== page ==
Is this used for just asking if one likes to dance, or also if "you" would like to dance with "me"?
That would rather be expressed in the conditional mood: "Táncolni szeretnél?" Which is a pretty literal translation of "Would you like to dance?"
"Szeretsz táncolni?" is a purely curious question: Do you like it?
Szeret is translated as "to love" (for people) or "to like" (for everything else).
Ah, sorry, what I meant to ask was do we use the suffix ''ni'' here or ''nél'', because I saw '' szeretnél'' in the comments above instead of ''szeretni '' and was wondering which one represents to like or love.
Ah. Those are different verb forms of szeret. Szeret is the form you'll find in dictionaries (the 3rd-person singular indefinite conjugation, "he loves"), so I'm using this form to talk about the verb, generally.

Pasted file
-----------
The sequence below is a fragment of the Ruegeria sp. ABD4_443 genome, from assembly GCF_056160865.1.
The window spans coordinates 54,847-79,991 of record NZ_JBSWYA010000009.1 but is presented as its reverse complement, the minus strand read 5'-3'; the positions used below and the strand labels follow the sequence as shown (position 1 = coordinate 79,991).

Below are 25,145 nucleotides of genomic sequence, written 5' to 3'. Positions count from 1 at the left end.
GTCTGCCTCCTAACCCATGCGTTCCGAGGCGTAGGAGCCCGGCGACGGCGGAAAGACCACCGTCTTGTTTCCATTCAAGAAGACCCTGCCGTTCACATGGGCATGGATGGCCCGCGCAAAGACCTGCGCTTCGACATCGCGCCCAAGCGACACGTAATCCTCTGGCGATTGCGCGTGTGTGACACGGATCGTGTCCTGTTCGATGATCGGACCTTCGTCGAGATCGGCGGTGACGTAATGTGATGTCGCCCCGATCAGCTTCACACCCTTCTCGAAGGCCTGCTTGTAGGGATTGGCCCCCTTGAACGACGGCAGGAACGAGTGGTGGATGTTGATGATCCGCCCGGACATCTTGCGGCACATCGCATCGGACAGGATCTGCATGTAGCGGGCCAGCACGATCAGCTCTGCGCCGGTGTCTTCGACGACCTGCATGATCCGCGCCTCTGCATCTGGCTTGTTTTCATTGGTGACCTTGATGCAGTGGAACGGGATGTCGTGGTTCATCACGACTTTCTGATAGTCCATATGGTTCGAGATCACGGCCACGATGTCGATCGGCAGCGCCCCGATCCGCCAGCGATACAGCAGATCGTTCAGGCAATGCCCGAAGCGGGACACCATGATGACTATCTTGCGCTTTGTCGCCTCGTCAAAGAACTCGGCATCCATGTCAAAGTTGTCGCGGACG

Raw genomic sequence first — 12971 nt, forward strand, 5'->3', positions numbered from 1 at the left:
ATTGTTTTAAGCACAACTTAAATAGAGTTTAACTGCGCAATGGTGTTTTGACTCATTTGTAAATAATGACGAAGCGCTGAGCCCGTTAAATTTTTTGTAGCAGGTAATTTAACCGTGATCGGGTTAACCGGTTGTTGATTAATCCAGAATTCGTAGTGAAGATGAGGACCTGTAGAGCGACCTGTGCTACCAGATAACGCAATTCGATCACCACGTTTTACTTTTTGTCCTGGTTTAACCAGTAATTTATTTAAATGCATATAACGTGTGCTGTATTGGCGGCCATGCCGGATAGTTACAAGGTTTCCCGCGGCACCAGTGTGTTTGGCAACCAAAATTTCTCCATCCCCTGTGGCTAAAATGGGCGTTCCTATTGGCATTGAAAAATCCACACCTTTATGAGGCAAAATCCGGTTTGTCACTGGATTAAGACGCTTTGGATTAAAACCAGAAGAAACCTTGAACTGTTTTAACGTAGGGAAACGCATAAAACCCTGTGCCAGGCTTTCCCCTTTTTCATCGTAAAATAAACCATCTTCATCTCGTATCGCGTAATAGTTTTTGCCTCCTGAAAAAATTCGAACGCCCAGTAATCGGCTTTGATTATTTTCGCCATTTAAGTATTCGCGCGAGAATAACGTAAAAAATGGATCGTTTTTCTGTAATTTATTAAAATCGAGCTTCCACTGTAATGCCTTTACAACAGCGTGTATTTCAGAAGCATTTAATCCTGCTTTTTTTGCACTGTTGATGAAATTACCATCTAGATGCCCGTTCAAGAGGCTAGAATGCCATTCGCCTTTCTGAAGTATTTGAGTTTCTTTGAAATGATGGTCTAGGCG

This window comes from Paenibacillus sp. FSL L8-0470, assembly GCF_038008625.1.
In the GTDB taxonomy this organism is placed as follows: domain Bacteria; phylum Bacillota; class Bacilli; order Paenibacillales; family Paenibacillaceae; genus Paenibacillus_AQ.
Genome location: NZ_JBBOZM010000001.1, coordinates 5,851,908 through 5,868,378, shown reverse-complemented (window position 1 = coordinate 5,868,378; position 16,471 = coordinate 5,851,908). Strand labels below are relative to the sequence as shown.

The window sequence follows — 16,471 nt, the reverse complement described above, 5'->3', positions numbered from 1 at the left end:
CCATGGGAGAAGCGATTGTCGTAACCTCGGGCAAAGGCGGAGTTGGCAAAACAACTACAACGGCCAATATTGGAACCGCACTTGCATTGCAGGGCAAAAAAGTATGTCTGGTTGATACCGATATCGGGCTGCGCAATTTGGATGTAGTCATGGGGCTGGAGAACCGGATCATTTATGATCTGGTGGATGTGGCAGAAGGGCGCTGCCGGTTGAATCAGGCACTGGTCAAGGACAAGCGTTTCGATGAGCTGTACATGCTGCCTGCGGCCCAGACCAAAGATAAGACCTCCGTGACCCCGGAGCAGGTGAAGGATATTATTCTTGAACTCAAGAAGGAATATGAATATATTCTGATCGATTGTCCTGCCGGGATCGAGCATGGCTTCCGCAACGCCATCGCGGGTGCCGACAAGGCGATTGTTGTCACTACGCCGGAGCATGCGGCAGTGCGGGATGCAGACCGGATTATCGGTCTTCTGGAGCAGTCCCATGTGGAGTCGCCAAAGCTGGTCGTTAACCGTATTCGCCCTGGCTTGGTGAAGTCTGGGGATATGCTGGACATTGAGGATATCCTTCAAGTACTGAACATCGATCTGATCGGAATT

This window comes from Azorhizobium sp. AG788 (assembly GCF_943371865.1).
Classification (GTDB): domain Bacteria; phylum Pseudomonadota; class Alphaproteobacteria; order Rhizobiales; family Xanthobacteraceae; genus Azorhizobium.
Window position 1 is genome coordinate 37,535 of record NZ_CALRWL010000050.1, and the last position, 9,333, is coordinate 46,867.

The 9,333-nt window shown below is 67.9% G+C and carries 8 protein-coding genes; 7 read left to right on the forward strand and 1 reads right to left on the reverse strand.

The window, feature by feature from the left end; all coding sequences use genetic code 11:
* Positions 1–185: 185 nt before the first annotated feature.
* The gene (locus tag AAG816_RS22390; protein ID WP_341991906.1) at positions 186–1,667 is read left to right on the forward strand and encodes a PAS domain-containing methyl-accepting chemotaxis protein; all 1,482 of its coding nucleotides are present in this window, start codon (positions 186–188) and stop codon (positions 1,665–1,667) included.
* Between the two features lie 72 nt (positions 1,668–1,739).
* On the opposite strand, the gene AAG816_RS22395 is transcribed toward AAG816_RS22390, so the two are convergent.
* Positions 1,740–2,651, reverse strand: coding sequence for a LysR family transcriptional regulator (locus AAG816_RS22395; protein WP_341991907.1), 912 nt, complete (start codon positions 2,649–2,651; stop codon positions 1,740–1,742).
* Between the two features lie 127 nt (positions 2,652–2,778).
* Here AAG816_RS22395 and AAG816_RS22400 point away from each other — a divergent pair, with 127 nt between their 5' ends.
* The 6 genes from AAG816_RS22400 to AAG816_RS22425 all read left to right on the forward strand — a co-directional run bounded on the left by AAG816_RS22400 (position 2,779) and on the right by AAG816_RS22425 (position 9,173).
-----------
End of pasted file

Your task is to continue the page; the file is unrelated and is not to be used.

Szeretni is the infinitive form, in English "to love" or "to like", like you correctly assumed. This form is mostly used in conjunction with another verb, because only one verb per clause should be conjugated, for example:
- Nem tudok szeretni. - I cannot love. (Tudok / "can" is the conjugated verb, while szeretni / "love" is in the infinitive form.)
- Akar szeretni. - He wants to love. (Here you can see the full infinitive in English, including the "to".)
In the above sentence, szeretsz is conjugated and táncolni is infinitive.
Szeretnél, on the other hand, is in a different mood, the conditional. All conditional forms have a suffix containing -ne/-né- or -na/-ná-, so they're relatively easy to pick out. Szeretnél (2nd-person singular indefinite conditional) just means "you would like". "Szeretnél táncolni?" - "Would you like to dance?"